Hillary Clinton

Patricia Espinosa

Espinosa is the executive secretary of the United Nations Framework Convention on Climate Change (UNFCCC) and has worked to address the global challenge of climate change. 

Hon. Patricia Espinosa at Georgetown

Climate change is the biggest threat to humanity, and it affects women disproportionately. So, it would be the logical conclusion to make sure that women are also taken into account in the solutions to climate change, but that is not the case. How can we get a solution for a global problem if we are not fully taking into account half of the population of the world – their needs, their perspectives, their specific realities?

Patricia Espinosa

Dr. Marina Pisklakova-Parker

Dr. Pisklakova-Parker established the first domestic violence hotline in Russia and founded a network of crisis centers across Russia called the National Center for the Prevention of Violence (ANNA).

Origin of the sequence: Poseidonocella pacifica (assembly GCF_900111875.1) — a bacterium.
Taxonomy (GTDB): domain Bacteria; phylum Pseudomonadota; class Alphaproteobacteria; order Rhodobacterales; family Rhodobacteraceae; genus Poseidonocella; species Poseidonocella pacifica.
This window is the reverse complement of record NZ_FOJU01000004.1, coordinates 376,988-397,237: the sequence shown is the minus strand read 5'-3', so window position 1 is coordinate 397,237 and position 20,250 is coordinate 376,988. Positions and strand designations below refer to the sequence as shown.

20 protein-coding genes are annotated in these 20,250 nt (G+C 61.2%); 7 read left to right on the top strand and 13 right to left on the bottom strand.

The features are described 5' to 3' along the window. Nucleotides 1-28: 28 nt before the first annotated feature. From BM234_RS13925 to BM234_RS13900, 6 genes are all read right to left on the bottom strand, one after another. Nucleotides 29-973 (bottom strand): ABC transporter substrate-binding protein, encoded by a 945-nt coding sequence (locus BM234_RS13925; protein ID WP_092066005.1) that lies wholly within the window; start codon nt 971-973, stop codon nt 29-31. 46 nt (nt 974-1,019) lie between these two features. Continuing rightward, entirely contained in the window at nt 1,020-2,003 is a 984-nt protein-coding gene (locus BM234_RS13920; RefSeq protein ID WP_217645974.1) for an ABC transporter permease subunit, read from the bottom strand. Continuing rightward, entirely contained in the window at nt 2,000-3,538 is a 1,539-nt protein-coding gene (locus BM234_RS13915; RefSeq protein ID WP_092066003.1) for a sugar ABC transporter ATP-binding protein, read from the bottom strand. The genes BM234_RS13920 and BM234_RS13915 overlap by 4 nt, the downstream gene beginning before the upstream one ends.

Dr. Marina Pisklakova-Parker

I do count on younger generations to continue the work, and see the result – to see that women and girls can fully enjoy life without being afraid of violence. That women can participate in political life without being harassed and attacked because they’re women. That women and girls can enjoy a full social life without being attacked by the choices they make.

Dr. Marina Pisklakova-Parker

Palwasha Hassan